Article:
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Bridge Michigan
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A day on the streets with a young panhandler

Taking a break from his street corner, a young man named Andrew opened a box of take-out breakfast a motorist gave him. He peeked in warily. A few stale bits of egg, a soggy piece of toast, a couple sausages.

“I'm not that hungry yet,” he said.

Parked next to him, a cardboard sign that read, “Young Couple w/a Baby on the Way Anything Helps.”
Andrew, 22, said he had been panhandling at this Grand Rapids corner for about a month. Unlike many panhandlers, he had his own car, a 1993 Mercury Sable with just over 175,000 miles. And a girlfriend who was expecting a baby by the end of the year. He asked that his face not be shown in a photo.

He said he and his girlfriend were trying to save enough money to get their own apartment. For now, they stayed in a nearby motel which cost about $30 a day.

“Once we get an apartment, we can get ahead. We're just trying to crawl out of this hole, slowly but surely.”

Andrew said he has been out on his own since about age 14, when he left a troubled home and dropped out of school. He crashed with friends, shared a house or apartment, and performed all kinds of odd jobs to make ends meet.

He ticked off a list, including maintenance, landscaping, construction, painting, even the odd job fixing someone's computer. Along the way, he earned his GED.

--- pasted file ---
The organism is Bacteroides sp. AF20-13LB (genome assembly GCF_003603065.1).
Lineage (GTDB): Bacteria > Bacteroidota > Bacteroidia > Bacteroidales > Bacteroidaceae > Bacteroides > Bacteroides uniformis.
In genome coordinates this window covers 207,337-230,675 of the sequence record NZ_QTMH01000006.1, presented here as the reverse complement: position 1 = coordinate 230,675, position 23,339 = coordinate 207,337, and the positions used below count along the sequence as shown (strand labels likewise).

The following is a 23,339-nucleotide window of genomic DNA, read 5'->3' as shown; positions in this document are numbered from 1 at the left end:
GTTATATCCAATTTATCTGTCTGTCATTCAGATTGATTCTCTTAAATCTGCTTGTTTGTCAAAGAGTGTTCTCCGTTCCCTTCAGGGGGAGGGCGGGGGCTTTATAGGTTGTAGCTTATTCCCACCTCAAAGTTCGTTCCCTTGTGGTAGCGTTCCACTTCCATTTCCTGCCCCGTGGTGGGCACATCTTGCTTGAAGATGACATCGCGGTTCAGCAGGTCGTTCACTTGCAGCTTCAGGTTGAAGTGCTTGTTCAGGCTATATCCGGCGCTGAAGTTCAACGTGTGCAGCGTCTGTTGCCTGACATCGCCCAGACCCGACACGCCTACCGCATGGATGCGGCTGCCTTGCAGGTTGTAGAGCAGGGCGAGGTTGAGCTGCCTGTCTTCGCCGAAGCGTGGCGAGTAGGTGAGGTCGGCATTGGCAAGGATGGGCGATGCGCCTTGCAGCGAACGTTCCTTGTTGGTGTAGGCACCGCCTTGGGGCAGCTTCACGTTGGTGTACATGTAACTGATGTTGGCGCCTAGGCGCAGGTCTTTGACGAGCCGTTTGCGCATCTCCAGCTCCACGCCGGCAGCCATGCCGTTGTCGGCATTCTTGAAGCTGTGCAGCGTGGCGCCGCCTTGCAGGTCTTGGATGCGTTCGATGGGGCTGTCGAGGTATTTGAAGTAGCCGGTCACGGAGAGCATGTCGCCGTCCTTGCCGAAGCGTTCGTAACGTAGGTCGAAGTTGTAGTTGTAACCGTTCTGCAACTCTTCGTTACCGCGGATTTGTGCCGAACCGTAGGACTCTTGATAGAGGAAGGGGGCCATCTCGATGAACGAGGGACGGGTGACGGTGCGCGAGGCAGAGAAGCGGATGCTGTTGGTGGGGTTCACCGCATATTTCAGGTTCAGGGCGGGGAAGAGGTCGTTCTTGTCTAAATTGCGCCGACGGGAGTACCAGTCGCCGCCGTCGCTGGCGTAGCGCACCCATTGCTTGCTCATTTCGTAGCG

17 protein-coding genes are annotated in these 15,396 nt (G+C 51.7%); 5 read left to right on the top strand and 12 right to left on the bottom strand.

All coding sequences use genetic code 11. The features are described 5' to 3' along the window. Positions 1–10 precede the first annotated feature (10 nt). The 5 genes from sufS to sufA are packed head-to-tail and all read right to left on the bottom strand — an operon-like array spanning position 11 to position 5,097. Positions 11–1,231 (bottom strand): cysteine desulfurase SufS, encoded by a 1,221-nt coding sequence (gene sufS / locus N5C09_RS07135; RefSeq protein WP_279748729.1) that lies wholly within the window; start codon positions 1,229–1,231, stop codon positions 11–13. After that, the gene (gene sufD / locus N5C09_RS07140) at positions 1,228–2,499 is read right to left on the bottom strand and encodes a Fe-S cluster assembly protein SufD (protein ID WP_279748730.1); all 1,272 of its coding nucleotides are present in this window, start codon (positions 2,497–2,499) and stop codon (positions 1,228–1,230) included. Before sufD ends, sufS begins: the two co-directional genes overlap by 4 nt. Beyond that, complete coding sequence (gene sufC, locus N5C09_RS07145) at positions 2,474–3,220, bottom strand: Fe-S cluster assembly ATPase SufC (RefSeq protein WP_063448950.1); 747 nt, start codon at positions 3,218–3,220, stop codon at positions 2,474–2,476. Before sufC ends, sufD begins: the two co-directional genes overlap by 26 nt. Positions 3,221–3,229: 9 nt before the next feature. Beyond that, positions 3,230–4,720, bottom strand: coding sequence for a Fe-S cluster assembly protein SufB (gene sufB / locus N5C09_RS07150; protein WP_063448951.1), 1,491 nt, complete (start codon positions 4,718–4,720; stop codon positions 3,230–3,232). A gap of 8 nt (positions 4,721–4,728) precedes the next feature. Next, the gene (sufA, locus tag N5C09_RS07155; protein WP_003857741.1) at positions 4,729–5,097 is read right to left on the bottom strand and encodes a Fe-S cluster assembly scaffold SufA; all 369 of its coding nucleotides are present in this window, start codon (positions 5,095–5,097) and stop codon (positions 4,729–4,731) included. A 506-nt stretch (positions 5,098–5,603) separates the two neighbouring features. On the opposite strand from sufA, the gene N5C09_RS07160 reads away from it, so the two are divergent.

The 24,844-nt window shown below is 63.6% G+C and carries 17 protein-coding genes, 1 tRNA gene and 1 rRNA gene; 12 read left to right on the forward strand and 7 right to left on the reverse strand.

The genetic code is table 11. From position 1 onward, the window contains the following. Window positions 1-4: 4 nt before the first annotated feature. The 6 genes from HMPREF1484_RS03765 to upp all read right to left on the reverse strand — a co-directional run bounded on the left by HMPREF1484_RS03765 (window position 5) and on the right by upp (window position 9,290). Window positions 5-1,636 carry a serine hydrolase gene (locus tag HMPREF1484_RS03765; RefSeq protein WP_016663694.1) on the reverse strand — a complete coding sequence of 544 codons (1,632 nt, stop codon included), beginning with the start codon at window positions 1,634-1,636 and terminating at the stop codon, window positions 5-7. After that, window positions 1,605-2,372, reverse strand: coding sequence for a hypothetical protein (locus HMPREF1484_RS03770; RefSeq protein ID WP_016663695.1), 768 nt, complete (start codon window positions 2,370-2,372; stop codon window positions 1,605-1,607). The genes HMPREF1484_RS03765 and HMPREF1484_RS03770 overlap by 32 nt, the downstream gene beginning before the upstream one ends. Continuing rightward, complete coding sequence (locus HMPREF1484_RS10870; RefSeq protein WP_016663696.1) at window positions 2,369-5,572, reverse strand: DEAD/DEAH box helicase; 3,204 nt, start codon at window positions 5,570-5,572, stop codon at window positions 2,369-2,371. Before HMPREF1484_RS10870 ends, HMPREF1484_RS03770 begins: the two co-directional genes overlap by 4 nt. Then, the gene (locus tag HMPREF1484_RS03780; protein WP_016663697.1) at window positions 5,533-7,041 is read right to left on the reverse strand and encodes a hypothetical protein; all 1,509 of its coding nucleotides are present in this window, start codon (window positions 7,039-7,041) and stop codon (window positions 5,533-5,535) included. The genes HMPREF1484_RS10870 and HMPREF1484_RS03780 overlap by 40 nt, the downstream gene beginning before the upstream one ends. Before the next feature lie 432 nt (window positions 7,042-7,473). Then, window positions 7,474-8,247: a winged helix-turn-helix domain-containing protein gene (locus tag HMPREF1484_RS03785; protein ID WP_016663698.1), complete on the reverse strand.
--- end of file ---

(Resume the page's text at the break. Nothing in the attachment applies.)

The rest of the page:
He moved out west about two years ago to take a job doing maintenance work. He recently did a 10-day stint renovating a small discount store in the Grand Rapids area.

“I pretty much always worked,” he said.

Andrew said he resents news reports on panhandling that focus on drug addicts or alcoholics, who put their donations toward booze or drugs.

“They go out and interview a few drunks. Somebody that's legit, that's doing it for the right reasons, they ruin it for everyone else.”

He is aware that many cities in the Grand Rapids area ban what he is doing. He fully expects Grand Rapids to adopt a similar ban soon.

But he sees hypocrisy.

“You can hold a sign for a store but you can't do this. If you're not pestering people, if you're not running out in the road, then I don't see an issue. I think it makes people uncomfortable.”
Like any panhandler, said he's had his share of unpleasant encounters.

“I had people throw quarters at me, throw food and trash at me. I had a woman throw a penny at me, and say, 'Here you go, loser.'”

A few minutes later, stopped at the light, a woman in a Volvo station wagon handed him four dollars through the window.

“There are good people,” Andrew said.

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